"In the midst of winter I found in me an Invincible Summer." - Camus ...On exploring strength in its many forms:
strong people, strong writing, strong curiosity, obsessions, stances, and loves.
Strength as a concept wide enough to encompass fear, truth, vulnerability, and joy.
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My Favorite Read of 2017..So Far
Is there anything better than starting a book and then realizing it's even better than you realized it was going to be? And then still having hundreds of pages ahead of you that you just know are going to be amazing?
I think not.
I am wildly obsessed with Iceland. I minor in an obsession with the rest of Scandinavia. So, bully for me that it seems more and more novels out of Sweden are being translated and published. I recently picked up Fredrik Backman's My Grandmother Told Me To Tell You She's Sorry at my favorite local independent bookstore, Green Apple Books (shameless plug for a fantastic bookstore you must now visit if you ever find yourself in San Francisco). I had only a vague idea of what the book was about; I had picked it up several times in the past few weeks at various bookstores, read the first paragraph, set it back down. Then I saw the film based on his other book, A Man Named Ove, and was blown away by the depth, humor, and sweetness, and made a quick dash to the bookstore for this one.
It's so freaking good! Seven-year-old Elsa is a very believable and admirable protagonist. Her granny is hilarious, cantankerous, and Elsa's biggest fan. And she's dying. Before she does, she sets Elsa on a great adventure.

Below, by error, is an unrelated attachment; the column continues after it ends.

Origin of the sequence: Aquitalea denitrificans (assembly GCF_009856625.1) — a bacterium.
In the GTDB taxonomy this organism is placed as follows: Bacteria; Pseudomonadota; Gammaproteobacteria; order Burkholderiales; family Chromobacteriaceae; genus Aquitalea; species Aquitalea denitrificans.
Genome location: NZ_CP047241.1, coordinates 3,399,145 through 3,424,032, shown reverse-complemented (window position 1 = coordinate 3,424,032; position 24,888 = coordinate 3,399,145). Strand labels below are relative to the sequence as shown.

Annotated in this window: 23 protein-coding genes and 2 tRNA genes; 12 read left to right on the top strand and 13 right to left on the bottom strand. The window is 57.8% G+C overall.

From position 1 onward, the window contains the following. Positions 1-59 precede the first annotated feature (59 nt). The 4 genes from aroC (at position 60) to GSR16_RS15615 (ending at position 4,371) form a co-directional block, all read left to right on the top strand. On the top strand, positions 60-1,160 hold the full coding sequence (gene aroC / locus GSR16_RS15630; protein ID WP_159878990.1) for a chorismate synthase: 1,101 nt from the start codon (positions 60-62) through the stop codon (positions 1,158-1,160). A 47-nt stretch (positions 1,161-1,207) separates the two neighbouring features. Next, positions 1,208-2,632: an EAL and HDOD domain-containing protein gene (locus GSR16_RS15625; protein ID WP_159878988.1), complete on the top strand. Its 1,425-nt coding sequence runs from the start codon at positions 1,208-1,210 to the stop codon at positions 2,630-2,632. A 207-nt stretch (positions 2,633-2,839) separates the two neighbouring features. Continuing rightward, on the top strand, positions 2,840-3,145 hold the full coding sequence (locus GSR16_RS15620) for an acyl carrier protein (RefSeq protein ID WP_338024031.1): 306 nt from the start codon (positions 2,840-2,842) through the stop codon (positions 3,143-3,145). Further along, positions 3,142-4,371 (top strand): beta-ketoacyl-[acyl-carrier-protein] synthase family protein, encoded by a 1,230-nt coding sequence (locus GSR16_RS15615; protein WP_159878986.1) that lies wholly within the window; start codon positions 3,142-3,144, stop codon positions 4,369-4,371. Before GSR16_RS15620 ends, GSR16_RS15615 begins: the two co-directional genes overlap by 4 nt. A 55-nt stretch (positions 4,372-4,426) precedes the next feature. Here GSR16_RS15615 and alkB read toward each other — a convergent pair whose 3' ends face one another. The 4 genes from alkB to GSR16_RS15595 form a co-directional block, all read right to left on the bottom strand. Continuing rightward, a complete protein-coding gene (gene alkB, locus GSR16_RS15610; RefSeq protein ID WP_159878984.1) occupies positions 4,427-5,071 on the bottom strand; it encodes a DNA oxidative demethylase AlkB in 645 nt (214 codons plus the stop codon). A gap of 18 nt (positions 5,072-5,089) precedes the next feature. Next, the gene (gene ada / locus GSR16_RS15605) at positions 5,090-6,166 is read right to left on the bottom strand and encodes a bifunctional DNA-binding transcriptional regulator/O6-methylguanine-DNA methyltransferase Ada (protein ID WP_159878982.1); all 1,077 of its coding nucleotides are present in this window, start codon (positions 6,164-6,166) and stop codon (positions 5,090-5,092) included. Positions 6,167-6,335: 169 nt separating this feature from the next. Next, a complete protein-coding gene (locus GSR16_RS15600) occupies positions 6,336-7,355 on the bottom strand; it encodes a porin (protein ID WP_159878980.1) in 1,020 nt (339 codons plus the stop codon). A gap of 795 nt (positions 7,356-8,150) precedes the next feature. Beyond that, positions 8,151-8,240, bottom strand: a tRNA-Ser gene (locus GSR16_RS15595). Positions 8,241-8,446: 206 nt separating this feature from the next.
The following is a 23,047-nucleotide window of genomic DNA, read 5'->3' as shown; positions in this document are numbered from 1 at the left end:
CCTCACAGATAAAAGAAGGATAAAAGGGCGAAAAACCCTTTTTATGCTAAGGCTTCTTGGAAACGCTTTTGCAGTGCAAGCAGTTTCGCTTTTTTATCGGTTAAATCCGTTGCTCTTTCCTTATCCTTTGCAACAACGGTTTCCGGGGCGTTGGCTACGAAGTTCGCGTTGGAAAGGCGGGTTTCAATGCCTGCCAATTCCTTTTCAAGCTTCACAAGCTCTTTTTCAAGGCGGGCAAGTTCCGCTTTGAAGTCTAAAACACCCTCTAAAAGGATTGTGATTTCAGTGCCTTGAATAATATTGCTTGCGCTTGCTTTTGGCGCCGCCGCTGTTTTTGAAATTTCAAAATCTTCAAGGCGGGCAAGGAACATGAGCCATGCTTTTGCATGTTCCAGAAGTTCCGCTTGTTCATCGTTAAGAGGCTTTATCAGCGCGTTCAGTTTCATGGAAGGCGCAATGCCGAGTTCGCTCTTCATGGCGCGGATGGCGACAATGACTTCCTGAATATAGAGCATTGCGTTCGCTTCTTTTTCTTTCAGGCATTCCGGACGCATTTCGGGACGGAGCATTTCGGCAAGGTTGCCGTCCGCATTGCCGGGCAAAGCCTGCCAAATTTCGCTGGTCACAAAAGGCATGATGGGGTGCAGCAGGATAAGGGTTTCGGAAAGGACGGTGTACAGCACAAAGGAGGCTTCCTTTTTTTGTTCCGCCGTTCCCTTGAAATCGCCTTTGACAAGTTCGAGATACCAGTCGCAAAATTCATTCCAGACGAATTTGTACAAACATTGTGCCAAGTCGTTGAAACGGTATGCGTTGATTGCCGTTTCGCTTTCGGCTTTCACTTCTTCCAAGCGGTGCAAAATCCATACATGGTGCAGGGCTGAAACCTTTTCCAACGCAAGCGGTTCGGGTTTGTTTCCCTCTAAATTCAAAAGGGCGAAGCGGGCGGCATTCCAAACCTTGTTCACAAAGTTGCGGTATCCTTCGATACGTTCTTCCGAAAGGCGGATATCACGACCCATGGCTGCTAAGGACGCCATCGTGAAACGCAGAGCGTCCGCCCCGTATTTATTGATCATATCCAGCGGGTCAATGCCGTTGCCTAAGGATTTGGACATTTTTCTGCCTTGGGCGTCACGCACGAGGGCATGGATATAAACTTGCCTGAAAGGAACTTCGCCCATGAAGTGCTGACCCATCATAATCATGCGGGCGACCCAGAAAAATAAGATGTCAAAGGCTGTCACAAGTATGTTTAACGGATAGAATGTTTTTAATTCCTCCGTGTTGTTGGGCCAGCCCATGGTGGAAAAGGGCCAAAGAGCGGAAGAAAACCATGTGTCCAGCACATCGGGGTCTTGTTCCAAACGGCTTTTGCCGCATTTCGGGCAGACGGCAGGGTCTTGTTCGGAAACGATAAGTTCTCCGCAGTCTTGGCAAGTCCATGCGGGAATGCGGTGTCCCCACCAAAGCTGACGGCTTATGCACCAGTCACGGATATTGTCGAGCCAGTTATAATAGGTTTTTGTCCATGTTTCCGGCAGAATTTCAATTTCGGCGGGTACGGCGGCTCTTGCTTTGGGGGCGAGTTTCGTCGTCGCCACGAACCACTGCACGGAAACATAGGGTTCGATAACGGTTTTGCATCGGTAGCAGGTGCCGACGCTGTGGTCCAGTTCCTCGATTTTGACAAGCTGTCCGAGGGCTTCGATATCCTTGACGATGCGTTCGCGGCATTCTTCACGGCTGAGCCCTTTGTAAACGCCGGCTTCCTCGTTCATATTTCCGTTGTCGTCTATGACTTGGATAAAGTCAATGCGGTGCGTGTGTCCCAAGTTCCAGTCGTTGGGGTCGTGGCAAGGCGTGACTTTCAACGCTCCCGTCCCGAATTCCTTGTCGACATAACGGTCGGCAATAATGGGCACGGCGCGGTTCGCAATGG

That description sounds pretty boring compared to the way storytelling and fantasy play out in the book. The characters she encounters along the way (in reality and in her imagination) are unexpected, the plot-thickening is addictive, and the seven-year-old hyper-smart point of view all worked together to create a universe I didn't want to leave.
I find it hard to read or see anything these days and not find parallels to our current political reality. This book has a few, even though it has zero things to do with the current political reality (and thank goodness for that; there has to be some kind of balance to all the terrifying headlines that appear hourly). This line from Granny felt a call to arms for those of us who don't fit easily into categories: "Only different people change the world. No one normal has ever changed a crapping thing." And this passage in particular struck me as an appropriate allegory for resistance today, also from Granny:
"The Girl Who Said No" was one of the first stories Elsa ever heard from the Land-of-Almost-Awake. It was about the Queen of Miaudacas, one of the six kingdoms. In the beginning the queen had been a courageous and fair-minded princess very much liked by all, but unfortunately she grew up and became a frightened adult, as adults tend to be. She started loving efficiency and avoiding conflict. As adults do.
And then the queen simply forbade all conflict in Miaudacas. Everyone had to get along all the time. And because nearly all conflicts start with someone saying "no," the queen also made this word illegal. Anyone breaking this law was immediately cast into a huge Naysayers' Prison, and hundreds of soldiers in black armor who were known as Yea-Sayers patrolled the streets to make sure there were no disagreements anywhere. Dissatisfied with this, the queen had soon outlawed not only the word "no" but also other words including "not" and "maybe" and "well." Any of these were enough to get you straight to prison, where you'd never again see the light of day.
After a couple of years, words like "possibly" and "if" and "wait and see" had also been made illegal. In the end no one dared say anything at all. And then the queen felt that she might as well make all talking illegal, because almost every conflict tended to start with someone saying something. And after that there was silence in the kingdom for several years.